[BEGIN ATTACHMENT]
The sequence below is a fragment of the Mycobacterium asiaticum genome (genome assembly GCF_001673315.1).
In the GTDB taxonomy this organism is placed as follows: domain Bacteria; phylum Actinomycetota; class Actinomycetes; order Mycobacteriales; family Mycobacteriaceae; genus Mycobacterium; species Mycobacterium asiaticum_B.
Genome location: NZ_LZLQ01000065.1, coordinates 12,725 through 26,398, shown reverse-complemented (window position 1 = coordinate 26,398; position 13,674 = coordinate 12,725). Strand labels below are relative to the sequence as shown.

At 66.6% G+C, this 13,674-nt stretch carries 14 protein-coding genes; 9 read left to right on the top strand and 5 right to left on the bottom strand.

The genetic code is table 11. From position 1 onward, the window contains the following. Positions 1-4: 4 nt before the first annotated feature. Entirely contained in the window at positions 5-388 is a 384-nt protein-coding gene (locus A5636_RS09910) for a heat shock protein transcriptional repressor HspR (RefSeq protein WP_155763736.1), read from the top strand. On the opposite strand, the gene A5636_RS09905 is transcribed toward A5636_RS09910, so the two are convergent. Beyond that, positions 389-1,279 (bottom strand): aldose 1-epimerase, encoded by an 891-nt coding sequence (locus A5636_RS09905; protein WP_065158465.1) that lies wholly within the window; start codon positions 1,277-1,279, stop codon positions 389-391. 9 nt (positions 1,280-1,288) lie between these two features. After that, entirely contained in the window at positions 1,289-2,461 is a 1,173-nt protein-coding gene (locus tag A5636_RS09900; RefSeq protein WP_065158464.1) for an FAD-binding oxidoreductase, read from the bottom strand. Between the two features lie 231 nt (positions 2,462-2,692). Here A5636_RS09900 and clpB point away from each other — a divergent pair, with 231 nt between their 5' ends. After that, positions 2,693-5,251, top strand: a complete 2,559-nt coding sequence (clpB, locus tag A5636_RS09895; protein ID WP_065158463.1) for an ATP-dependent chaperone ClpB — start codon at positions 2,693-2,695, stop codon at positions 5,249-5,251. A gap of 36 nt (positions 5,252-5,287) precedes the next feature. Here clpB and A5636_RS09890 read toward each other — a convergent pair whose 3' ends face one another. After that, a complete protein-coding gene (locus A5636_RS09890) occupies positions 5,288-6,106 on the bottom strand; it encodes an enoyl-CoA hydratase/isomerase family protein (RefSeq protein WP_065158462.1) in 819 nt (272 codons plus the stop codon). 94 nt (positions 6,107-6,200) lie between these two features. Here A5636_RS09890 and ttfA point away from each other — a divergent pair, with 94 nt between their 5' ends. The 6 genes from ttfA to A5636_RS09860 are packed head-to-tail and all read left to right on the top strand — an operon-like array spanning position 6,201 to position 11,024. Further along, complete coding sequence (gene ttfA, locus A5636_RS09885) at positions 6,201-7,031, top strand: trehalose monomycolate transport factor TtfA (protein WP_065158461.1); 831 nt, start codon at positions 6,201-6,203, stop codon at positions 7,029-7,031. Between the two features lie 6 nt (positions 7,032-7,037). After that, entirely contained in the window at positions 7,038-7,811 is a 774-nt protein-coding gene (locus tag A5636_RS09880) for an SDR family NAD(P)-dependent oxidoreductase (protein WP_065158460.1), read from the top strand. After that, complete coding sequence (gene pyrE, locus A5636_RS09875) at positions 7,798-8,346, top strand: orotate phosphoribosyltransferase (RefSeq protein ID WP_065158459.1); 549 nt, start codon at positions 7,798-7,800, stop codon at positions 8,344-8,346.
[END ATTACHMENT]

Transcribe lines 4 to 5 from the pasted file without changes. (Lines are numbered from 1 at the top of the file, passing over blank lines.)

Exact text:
At 66.6% G+C, this 13,674-nt stretch carries 14 protein-coding genes; 9 read left to right on the top strand and 5 right to left on the bottom strand.

The genetic code is table 11. From position 1 onward, the window contains the following. Positions 1-4: 4 nt before the first annotated feature. Entirely contained in the window at positions 5-388 is a 384-nt protein-coding gene (locus A5636_RS09910) for a heat shock protein transcriptional repressor HspR (RefSeq protein WP_155763736.1), read from the top strand. On the opposite strand, the gene A5636_RS09905 is transcribed toward A5636_RS09910, so the two are convergent. Beyond that, positions 389-1,279 (bottom strand): aldose 1-epimerase, encoded by an 891-nt coding sequence (locus A5636_RS09905; protein WP_065158465.1) that lies wholly within the window; start codon positions 1,277-1,279, stop codon positions 389-391. 9 nt (positions 1,280-1,288) lie between these two features. After that, entirely contained in the window at positions 1,289-2,461 is a 1,173-nt protein-coding gene (locus tag A5636_RS09900; RefSeq protein WP_065158464.1) for an FAD-binding oxidoreductase, read from the bottom strand. Between the two features lie 231 nt (positions 2,462-2,692). Here A5636_RS09900 and clpB point away from each other — a divergent pair, with 231 nt between their 5' ends. After that, positions 2,693-5,251, top strand: a complete 2,559-nt coding sequence (clpB, locus tag A5636_RS09895; protein ID WP_065158463.1) for an ATP-dependent chaperone ClpB — start codon at positions 2,693-2,695, stop codon at positions 5,249-5,251. A gap of 36 nt (positions 5,252-5,287) precedes the next feature. Here clpB and A5636_RS09890 read toward each other — a convergent pair whose 3' ends face one another. After that, a complete protein-coding gene (locus A5636_RS09890) occupies positions 5,288-6,106 on the bottom strand; it encodes an enoyl-CoA hydratase/isomerase family protein (RefSeq protein WP_065158462.1) in 819 nt (272 codons plus the stop codon). 94 nt (positions 6,107-6,200) lie between these two features. Here A5636_RS09890 and ttfA point away from each other — a divergent pair, with 94 nt between their 5' ends. The 6 genes from ttfA to A5636_RS09860 are packed head-to-tail and all read left to right on the top strand — an operon-like array spanning position 6,201 to position 11,024. Further along, complete coding sequence (gene ttfA, locus A5636_RS09885) at positions 6,201-7,031, top strand: trehalose monomycolate transport factor TtfA (protein WP_065158461.1); 831 nt, start codon at positions 6,201-6,203, stop codon at positions 7,029-7,031. Between the two features lie 6 nt (positions 7,032-7,037). After that, entirely contained in the window at positions 7,038-7,811 is a 774-nt protein-coding gene (locus tag A5636_RS09880) for an SDR family NAD(P)-dependent oxidoreductase (protein WP_065158460.1), read from the top strand. After that, complete coding sequence (gene pyrE, locus A5636_RS09875) at positions 7,798-8,346, top strand: orotate phosphoribosyltransferase (RefSeq protein ID WP_065158459.1); 549 nt, start codon at positions 7,798-7,800, stop codon at positions 8,344-8,346.